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  1. #1
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    Most Fun and Flickable 29er?

    What are your opinions in regards to the most fun and flickable 29er.

    Examples? Pics?

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    Hardtail or FS?

    I've been having a good time flicking my Nimble 9 around..

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    Honzo!

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    Banshee paradox

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    Quote Originally Posted by Jstews View Post
    Hardtail or FS?

    I've been having a good time flicking my Nimble 9 around..
    I was thinking more Hardtail, but open to opinions on FS as well.

    Also, I have a question. How much of an effect does the chainstay length actually have on the overall "flickability" or "26ER feel" if you will?

    What about the weight of the bike. I saw a video of a guy that seemed to be throwing around a Charge Cooker 29ER quite easily and that bike is ~30.00lbs.

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    Most Fun and Flickable 29er?

    Mine weighs in around 30 and have no problem throwing it around. Dropper post and flick away.

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    Quote Originally Posted by For Waukee View Post
    I was thinking more Hardtail, but open to opinions on FS as well.

    Also, I have a question. How much of an effect does the chainstay length actually have on the overall "flickability" or "26ER feel" if you will?

    What about the weight of the bike. I saw a video of a guy that seemed to be throwing around a Charge Cooker 29ER quite easily and that bike is ~30.00lbs.
    A lot I think. My Karate Monkey had 16.9" stays and was plenty fun and flickable, in fact I think they had that one nailed right at the beginning. There are a lot of fun flickable FS bikes as well, but realize if they start to get slack they are not going to be super flickable, they'll be more relaxed and steer slower, etc. Just like a 26er all mountain or DH bike compared to a 26er XC bike, an all mountain 29er is going to be more sluggish than a 29er XC bike. What you want is for it to remain maneuverable enough that it excels at the things you want it to excel at. To that extent, for an all-mountain bike, I waited to get a 29er FS bike until they could make something with the chainstay length I thought would be acceptable. I'm loving the bike right now, but again, it's more sluggish than a 29er XC bike, so realize that there is always give and take.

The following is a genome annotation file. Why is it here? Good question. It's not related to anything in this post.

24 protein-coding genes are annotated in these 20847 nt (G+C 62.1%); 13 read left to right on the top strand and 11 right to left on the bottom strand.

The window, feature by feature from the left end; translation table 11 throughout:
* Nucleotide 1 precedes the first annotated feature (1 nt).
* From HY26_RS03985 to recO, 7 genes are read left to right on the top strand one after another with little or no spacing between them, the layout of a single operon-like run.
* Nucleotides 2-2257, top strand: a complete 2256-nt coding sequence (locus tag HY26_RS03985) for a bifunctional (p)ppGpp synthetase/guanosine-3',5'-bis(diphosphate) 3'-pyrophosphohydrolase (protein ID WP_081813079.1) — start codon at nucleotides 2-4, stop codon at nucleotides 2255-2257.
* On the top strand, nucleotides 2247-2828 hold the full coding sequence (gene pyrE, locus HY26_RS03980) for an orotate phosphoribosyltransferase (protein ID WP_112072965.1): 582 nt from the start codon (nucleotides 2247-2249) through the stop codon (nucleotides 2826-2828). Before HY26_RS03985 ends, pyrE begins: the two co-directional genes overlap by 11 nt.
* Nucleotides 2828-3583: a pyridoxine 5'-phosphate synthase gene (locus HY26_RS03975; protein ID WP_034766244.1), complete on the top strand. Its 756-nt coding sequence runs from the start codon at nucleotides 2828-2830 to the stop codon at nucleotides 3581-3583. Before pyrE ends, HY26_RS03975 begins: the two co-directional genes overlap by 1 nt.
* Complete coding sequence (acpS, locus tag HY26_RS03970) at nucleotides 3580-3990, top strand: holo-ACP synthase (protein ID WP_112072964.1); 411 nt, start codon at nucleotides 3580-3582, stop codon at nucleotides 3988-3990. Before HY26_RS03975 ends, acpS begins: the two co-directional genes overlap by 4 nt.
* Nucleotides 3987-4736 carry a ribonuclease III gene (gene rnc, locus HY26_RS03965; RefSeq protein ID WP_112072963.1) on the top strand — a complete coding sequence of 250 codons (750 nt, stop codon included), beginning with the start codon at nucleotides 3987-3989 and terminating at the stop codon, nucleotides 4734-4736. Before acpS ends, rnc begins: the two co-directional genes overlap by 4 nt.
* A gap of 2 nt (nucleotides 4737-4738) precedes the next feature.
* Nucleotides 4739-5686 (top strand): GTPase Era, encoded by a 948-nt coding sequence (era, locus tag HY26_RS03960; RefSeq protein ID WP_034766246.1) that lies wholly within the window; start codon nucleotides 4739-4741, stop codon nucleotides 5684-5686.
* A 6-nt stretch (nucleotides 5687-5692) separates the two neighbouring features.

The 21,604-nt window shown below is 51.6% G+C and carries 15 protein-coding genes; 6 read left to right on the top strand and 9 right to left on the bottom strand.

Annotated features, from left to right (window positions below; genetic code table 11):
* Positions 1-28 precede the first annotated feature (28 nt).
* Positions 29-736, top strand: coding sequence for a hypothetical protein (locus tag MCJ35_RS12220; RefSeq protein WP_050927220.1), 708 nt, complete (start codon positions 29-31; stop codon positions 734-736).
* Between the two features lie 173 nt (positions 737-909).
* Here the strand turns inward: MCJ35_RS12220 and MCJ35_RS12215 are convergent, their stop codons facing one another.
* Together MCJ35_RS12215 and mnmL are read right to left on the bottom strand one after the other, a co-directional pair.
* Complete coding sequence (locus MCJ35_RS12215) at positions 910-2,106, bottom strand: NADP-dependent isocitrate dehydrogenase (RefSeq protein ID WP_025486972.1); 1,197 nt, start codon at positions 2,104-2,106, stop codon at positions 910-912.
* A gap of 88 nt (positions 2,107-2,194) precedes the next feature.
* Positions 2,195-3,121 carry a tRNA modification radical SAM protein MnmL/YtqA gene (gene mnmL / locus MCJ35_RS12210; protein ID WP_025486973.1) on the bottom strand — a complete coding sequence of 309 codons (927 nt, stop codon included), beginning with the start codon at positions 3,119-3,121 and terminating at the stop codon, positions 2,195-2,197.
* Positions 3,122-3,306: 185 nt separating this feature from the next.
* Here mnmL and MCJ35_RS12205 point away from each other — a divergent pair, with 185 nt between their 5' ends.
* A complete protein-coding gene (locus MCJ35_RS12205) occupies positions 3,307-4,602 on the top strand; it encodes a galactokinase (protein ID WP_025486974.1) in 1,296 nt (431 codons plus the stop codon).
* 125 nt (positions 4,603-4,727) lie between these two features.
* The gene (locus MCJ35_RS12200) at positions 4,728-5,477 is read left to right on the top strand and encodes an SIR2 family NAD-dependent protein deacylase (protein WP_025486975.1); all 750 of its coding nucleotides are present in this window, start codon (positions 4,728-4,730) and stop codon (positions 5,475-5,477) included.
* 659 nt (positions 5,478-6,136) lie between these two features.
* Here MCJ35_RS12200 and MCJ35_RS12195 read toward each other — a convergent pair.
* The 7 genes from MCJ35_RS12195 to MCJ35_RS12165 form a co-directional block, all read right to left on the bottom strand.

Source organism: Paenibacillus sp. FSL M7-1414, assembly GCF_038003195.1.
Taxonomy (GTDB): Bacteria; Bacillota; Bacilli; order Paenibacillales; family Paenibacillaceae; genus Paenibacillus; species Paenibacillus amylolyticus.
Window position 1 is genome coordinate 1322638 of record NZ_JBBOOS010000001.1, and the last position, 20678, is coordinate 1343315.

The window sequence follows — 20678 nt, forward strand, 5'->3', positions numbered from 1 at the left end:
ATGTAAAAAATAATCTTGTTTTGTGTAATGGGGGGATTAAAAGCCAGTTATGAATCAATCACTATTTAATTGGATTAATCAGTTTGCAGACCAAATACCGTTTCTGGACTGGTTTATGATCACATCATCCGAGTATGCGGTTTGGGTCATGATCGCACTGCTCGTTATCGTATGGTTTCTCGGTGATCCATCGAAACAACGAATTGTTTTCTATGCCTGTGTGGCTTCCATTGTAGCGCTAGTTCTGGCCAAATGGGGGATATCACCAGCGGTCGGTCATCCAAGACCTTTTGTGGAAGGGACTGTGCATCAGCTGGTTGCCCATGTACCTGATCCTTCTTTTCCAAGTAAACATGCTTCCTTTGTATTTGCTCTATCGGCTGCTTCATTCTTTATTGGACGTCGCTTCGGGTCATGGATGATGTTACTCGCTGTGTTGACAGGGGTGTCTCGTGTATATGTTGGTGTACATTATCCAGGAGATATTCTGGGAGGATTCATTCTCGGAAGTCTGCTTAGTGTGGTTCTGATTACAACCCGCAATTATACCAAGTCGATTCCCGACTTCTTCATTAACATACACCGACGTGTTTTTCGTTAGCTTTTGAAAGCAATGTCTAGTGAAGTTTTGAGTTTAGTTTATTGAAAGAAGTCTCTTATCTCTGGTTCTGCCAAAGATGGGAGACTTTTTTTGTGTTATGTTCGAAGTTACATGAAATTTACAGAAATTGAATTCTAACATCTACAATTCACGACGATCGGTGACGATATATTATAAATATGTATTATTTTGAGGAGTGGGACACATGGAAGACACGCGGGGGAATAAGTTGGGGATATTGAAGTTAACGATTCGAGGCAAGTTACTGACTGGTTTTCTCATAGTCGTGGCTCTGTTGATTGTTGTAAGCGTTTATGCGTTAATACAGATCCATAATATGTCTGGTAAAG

The Karate Monkey was really fun with a rigid fork, because the steering was so precise and you could "push it" into turns much harder. It's hard to describe, but the flex with ANY suspension fork gives you a lot less steering precision and control, although it gives you more control in other ways obviously. Going around switchbacks you could really whip it around due to the low front end and rigid fork. I'd still take suspension over the rigid fork for fatigue and obstacles, but it's fun to ride the rigid every once and a while for it's benefits.

    I really like that new Kona Process 111, cool idea with shorter travel but still slack with shortish stays. That would be fun for a lot of places that don't call for a ton of travel, but again, not as nimble as an XC bike of course.

    Weight is not a huge issue to me unless it's significantly more than 32lbs or so. Everyone is different here, but I've been training and getting stronger for the last few years, which has helped dramatically. If you are used to single speeding or can ride like a single speeder, you can often outclimb anyone that's not at that level of fitness. I'm riding a heavy snowbike at times and busting out the climbs just fine with a standing-technique. It's like riding a single speed and you always have to remember SS guys climb your hills just fine with only one gear, so you can darn sure do it on an easier gear than them without having to go into the "easiest" combo. This just means that it's not the weight of the bike so much, it's your conditioning and strength.
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    Forgive me for not being in tune with the terms, but what exactly does 'slack' mean? Also, thanks for the detailed response.

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    Very happy with how my Banshee Paradox flicks *IF* you can get the seat low enough to get it out of the way. If I slam the seat without a dropper post, it's perfect. With the dropper post slammed (Kindshock Supernatural 125 mm), the seat is still just a bit too high. IMHO, seat tube should be 2" shorter on the Paradox if you want to run a dropper.